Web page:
What are tax abatements?
Communities that offer tax abatements or exemptions agree to eliminate tax increases or otherwise reduce property taxes for specific properties. This is done for a designated period of time in order to stimulate a specified public benefit. In the housing sector, real estate tax abatements or exemptions are most commonly used to provide a financial incentive for the construction or rehabilitation of rental homes. Some communities also offer some form of tax abatement or exemption to developers and buyers of homes in designated revitalization zones and/or rental property owners who participate in housing subsidy programs. Abatements or exemptions can be structured in a variety of ways including freezing or reducing the property’s taxable assessed value, reducing the rate at which a property is assessed, or reducing overall property taxes owed. Unlike with tax increment financing, the taxes abated are limited to those of the jurisdiction providing the abatement. Other jurisdictions participate only if specifically agreeing to the abatement.
What problems can tax abatement solve?
Jurisdictions can design policies to address a variety of community concerns, depending on local conditions and priorities. Cities and jurisdictions may use tax abatement to encourage rehabilitation and prevent the loss of existing rental homes. For example, cities may offer to limit real estate tax increases for property owners who upgrade or remodel aging structures while continuing to rent them. Local jurisdictions also may offer tax exemptions as a community development strategy to help stimulate new construction in targeted areas that have experienced disinvestment and decline. By stipulating the inclusion of affordable units as a condition for eligibility, tax abatement policies can further help to increase the supply of homes available to low- and moderate-income households. Finally, tax abatements can be used to prevent displacement and promote participation in subsidized housing programs (by rental property owners) in areas with rising housing costs and property tax assessments.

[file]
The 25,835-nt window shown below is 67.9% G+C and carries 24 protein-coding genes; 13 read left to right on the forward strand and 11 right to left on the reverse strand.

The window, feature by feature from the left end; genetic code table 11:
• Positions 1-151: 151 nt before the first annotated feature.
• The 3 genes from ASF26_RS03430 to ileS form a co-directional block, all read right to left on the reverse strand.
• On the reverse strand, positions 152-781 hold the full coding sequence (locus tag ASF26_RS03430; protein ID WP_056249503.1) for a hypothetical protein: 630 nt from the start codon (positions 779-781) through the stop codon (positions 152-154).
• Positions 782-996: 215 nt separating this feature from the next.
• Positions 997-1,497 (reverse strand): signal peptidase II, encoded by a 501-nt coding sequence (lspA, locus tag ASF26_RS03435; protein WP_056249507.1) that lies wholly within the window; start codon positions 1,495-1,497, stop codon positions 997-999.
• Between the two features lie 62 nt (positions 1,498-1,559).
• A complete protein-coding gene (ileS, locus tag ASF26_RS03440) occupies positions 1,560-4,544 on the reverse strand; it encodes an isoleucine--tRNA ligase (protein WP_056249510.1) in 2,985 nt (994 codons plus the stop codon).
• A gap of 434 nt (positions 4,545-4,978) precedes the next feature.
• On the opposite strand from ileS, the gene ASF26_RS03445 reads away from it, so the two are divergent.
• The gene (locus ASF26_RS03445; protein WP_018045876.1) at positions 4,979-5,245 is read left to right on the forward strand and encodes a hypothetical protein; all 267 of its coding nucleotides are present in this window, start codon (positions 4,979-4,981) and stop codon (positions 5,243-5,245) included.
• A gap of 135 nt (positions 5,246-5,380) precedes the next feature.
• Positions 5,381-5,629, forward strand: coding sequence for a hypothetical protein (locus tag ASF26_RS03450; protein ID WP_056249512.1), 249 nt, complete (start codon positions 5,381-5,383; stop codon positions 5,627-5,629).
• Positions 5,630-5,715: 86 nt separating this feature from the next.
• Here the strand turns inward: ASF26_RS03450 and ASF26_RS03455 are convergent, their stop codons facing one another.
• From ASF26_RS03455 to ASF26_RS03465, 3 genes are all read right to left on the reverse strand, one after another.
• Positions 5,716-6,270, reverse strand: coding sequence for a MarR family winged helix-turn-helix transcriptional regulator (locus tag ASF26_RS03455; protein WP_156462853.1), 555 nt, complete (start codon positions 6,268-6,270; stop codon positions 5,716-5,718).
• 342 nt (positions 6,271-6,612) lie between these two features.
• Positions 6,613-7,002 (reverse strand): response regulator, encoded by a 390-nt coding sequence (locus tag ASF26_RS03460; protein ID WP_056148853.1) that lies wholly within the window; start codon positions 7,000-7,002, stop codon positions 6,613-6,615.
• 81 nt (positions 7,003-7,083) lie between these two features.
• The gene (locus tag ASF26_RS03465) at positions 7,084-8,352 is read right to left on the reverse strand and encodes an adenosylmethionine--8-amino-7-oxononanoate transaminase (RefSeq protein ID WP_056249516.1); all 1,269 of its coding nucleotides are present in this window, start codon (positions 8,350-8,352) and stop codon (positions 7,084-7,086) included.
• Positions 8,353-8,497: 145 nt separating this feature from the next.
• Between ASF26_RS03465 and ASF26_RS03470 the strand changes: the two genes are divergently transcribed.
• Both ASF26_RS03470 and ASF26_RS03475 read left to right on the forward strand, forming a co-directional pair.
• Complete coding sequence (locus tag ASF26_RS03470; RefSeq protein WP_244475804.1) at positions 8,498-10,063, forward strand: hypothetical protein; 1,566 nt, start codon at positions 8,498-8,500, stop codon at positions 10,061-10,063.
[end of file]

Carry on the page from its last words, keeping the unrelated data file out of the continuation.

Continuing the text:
Where are tax abatement policies most applicable?
Thanks to the broad range of goals that tax abatements and exemptions can help achieve, they can be successfully applied in both strong and weak markets. Tax abatements can help preserve affordability for residents in areas where housing values are rapidly appreciating, but can also be used to stimulate new construction and substantial rehabilitation in neighborhoods in need of revitalization. In developing tax abatement policies, as with any other policy, state and local governments should carefully consider the projected fiscal impact. While abatements generally do not reduce tax revenue, they do limit the additional revenue that may be collected during the term of the abatement. Thus it is necessary to thoroughly analyze and consider each project to be certain that the benefits exceed or equal the cost of the tax abatement.
Reduce Property Tax For Affordable Housing
Minnesota Statute Section 273.128, Subd. 1(4), more commonly referred to as 4 (d), provides a 40% tax break on housing units that are rent and income limited for lower income residents. This tax reducing method is routinely used by developers of low income tax credit housing and can produce a tax savings of approximately $25-$35 per unit per month. In return, owners commit to rent and income restrictions at 60% AMI or less. This tax reducing method is also available, at a City’s authority, to owners of housing receiving financial assistance from a city if at least 20% of the units are subject to an agreement to provide rent and income limitations. The statute therefore allows cities to accompany financial assistance such as tax increment financing or bond funding with a 4(d) tax redeuction.